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The study says that the giant star Betelgeuse will be about to explode

The study says that the giant star Betelgeuse will be about to explode

An international team of researchers suggests that fluctuations in the brightness of the star Betelgeuse, located 650 light-years from Earth, They indicate that it may soon explode and turn into a supernova. The study supporting this hypothesis, signed by scientists from Tohoku University in Japan and the University of Geneva in Switzerland, has been submitted for publication in the journal Monthly Notices of the Royal Astronomical Society. But other astronomers disagree with this theory.

Fuel in the end?

Betelgeuse is a bright red giant, It is located in the constellation of Orion, which is between 15 and 20 times the mass of the Sun. In 2019, the star unexpectedly dimmed, but recovered in early 2023 until it was past its maximum brightness. Interestingly enough, Betelgeuse is a star that appeared only 10 million years ago, which is a tiny amount of time on the scale of the universe.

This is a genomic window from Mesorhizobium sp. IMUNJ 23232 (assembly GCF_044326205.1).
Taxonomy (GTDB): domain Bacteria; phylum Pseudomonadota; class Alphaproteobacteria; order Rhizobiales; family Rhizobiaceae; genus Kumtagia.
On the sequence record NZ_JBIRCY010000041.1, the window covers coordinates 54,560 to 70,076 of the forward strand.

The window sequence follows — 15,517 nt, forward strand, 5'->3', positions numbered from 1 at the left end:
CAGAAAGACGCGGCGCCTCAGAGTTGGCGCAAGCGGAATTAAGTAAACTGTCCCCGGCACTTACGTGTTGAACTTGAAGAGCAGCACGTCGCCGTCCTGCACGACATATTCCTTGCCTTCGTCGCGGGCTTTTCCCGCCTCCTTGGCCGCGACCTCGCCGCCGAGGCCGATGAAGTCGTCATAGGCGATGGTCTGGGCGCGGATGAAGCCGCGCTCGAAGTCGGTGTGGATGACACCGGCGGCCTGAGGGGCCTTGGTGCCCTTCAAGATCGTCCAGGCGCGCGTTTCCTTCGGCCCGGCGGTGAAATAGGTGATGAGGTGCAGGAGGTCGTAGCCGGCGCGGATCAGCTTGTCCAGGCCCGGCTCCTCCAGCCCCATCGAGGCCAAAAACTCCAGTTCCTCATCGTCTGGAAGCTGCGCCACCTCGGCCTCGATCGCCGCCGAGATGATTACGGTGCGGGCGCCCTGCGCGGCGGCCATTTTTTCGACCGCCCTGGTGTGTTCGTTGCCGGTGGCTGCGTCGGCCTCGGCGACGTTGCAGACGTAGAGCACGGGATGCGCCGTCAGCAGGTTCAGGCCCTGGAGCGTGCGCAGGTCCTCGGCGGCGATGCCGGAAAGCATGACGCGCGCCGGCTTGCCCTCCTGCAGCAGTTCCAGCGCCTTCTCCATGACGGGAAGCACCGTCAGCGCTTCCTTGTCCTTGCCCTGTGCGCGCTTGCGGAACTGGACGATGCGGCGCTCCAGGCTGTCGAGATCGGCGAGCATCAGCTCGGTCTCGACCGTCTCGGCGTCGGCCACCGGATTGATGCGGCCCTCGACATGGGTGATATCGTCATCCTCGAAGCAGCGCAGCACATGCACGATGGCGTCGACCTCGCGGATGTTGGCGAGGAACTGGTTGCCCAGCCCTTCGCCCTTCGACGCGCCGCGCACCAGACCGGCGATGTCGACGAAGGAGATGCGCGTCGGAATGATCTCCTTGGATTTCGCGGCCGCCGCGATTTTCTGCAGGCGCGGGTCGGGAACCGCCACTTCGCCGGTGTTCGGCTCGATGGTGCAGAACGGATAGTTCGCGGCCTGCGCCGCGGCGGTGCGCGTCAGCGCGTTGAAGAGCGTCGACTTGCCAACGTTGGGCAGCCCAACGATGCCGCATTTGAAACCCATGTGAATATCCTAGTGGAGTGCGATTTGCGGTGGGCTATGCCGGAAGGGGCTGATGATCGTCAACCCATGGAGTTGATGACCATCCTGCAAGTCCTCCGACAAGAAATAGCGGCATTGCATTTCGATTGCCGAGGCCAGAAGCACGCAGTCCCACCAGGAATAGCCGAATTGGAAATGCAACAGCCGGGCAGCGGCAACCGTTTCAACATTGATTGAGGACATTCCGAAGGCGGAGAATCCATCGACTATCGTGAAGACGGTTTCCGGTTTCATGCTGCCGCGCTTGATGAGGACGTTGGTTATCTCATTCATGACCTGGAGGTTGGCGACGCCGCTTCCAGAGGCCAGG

According to the study, Betelgeuse may have a few years of “fuel” left in its core. When the star burns through this last reserve, its core will collapse into a black hole, and in the process, blast off the star’s outer layers at massive speeds of up to 40,000 kilometers per second. This phenomenon is what astronomers call a supernova explosion, and in the case of Betelgeuse, it would be a fascinating sight for observers on Earth, as it is located relatively close to our planet.

“We conclude that Betelgeuse must be currently at a late stage (or near the end) of its central carbon burn. After the carbon is consumed, core collapse occurs, leading to a supernova explosion. It is estimated that this will happen within a few decades.stated the study authors.

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Other researchers disagree with the study’s conclusion. Our team maintains that The time until Betelgeuse goes supernova is on the order of 100,000 yearsa number that comes (mostly) from the burning state of helium,” Meredith Joyce, an astronomer at Konkoli Observatory in Hungary, told Gizmodo. “I have to confirm that with our knowledge The current … Betelgeuse core should burn with helium and should explode in at least tens of thousands of years”.